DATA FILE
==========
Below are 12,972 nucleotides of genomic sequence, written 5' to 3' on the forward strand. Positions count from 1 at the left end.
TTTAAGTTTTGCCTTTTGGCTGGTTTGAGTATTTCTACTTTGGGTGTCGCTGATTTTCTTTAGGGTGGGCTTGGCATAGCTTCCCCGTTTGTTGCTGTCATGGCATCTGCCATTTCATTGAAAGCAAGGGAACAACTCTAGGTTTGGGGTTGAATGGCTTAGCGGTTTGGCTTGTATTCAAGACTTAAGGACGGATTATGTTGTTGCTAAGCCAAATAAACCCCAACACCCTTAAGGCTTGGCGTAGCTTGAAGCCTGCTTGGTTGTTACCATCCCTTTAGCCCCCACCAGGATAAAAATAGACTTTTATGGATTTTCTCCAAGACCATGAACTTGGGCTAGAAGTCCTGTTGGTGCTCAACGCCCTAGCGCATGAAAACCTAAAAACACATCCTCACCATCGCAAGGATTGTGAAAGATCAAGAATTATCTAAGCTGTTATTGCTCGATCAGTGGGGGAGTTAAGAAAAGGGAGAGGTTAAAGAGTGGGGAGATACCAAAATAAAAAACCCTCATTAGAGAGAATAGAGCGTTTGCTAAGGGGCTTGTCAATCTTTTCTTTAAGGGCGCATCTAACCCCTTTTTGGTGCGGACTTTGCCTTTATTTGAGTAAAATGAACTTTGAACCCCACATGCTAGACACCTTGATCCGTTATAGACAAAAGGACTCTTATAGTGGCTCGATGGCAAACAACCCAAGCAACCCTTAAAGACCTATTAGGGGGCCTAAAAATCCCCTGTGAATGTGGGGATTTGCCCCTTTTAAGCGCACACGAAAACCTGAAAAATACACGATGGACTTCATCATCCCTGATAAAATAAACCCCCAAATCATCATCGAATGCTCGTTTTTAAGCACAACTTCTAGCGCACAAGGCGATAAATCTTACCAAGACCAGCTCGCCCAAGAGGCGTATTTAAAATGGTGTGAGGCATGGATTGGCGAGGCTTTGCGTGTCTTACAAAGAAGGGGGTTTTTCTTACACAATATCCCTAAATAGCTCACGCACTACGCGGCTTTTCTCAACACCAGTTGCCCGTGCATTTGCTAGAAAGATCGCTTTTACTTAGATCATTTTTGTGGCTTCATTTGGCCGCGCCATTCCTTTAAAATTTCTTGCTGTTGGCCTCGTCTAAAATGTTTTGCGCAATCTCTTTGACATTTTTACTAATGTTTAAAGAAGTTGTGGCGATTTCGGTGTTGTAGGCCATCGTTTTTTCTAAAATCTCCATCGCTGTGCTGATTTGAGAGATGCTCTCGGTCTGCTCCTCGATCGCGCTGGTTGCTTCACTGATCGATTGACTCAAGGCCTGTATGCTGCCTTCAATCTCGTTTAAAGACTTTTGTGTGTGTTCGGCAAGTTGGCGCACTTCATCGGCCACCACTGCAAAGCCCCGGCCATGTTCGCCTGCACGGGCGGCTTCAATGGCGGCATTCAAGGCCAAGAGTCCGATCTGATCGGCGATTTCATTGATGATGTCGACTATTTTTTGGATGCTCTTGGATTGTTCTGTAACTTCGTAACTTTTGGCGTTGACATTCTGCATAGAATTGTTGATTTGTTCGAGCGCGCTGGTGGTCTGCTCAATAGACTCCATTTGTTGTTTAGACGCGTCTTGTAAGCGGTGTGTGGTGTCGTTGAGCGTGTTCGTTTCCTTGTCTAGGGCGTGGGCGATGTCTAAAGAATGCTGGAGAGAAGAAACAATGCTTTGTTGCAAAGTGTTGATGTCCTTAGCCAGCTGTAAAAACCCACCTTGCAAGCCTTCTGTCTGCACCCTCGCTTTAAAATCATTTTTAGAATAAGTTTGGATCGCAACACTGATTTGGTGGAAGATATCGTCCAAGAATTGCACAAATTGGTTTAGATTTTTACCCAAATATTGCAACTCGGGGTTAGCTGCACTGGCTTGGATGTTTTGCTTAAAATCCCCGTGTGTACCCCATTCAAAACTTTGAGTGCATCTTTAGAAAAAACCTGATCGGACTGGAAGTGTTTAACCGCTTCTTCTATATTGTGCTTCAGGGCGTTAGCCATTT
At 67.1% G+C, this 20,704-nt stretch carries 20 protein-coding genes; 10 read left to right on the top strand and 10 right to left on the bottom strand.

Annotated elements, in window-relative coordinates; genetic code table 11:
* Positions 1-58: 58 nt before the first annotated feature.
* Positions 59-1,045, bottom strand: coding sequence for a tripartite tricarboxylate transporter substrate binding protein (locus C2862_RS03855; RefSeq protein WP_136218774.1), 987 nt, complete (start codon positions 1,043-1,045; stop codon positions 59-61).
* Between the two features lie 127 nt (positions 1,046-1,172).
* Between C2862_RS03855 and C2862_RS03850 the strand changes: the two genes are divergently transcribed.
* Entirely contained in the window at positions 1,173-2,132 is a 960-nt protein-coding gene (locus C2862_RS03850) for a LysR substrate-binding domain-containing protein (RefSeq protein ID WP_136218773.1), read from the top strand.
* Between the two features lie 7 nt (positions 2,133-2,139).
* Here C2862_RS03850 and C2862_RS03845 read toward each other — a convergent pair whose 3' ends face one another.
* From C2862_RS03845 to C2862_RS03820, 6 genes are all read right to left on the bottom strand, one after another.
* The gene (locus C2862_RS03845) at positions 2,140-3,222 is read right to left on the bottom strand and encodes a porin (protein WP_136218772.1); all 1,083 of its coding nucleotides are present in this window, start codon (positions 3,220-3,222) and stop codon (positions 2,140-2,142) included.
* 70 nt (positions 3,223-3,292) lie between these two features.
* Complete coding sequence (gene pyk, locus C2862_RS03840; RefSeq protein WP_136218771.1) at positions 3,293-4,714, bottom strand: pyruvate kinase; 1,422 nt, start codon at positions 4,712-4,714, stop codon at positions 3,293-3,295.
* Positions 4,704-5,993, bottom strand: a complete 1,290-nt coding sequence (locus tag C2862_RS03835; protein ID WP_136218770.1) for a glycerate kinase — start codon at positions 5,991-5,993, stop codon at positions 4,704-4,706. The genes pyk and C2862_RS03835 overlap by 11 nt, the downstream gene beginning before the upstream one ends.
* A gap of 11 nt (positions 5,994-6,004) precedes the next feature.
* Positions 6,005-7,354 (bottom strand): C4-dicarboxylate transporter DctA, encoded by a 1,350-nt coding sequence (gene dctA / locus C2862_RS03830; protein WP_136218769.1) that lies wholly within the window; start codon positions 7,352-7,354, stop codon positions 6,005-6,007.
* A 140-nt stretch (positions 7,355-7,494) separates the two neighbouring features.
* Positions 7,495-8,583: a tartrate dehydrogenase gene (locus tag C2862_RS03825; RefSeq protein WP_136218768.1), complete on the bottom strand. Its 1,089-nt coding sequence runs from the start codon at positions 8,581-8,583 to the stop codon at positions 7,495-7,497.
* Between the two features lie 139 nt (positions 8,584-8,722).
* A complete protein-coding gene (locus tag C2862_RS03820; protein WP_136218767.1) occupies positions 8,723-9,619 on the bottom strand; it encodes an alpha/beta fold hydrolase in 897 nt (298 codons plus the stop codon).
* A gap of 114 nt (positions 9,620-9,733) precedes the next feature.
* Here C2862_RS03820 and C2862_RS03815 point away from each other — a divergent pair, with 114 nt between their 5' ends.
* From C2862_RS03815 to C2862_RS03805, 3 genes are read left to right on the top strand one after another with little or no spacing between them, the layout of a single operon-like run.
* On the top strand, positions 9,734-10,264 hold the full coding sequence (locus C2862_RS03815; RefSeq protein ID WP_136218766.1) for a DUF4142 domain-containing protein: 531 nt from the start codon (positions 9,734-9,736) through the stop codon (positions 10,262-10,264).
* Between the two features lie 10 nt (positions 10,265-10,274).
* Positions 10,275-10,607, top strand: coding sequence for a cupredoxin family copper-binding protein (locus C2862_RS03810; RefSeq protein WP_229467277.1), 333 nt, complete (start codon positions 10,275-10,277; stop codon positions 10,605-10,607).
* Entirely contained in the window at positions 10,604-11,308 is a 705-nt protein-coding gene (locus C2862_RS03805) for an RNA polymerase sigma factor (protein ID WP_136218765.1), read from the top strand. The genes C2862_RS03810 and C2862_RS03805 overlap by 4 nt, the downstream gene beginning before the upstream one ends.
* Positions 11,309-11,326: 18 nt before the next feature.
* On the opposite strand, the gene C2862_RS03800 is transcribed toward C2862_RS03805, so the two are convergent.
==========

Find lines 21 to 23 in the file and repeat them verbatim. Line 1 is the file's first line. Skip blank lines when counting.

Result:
* Between the two features lie 139 nt (positions 8,584-8,722).
* A complete protein-coding gene (locus tag C2862_RS03820; protein WP_136218767.1) occupies positions 8,723-9,619 on the bottom strand; it encodes an alpha/beta fold hydrolase in 897 nt (298 codons plus the stop codon).
* A gap of 114 nt (positions 9,620-9,733) precedes the next feature.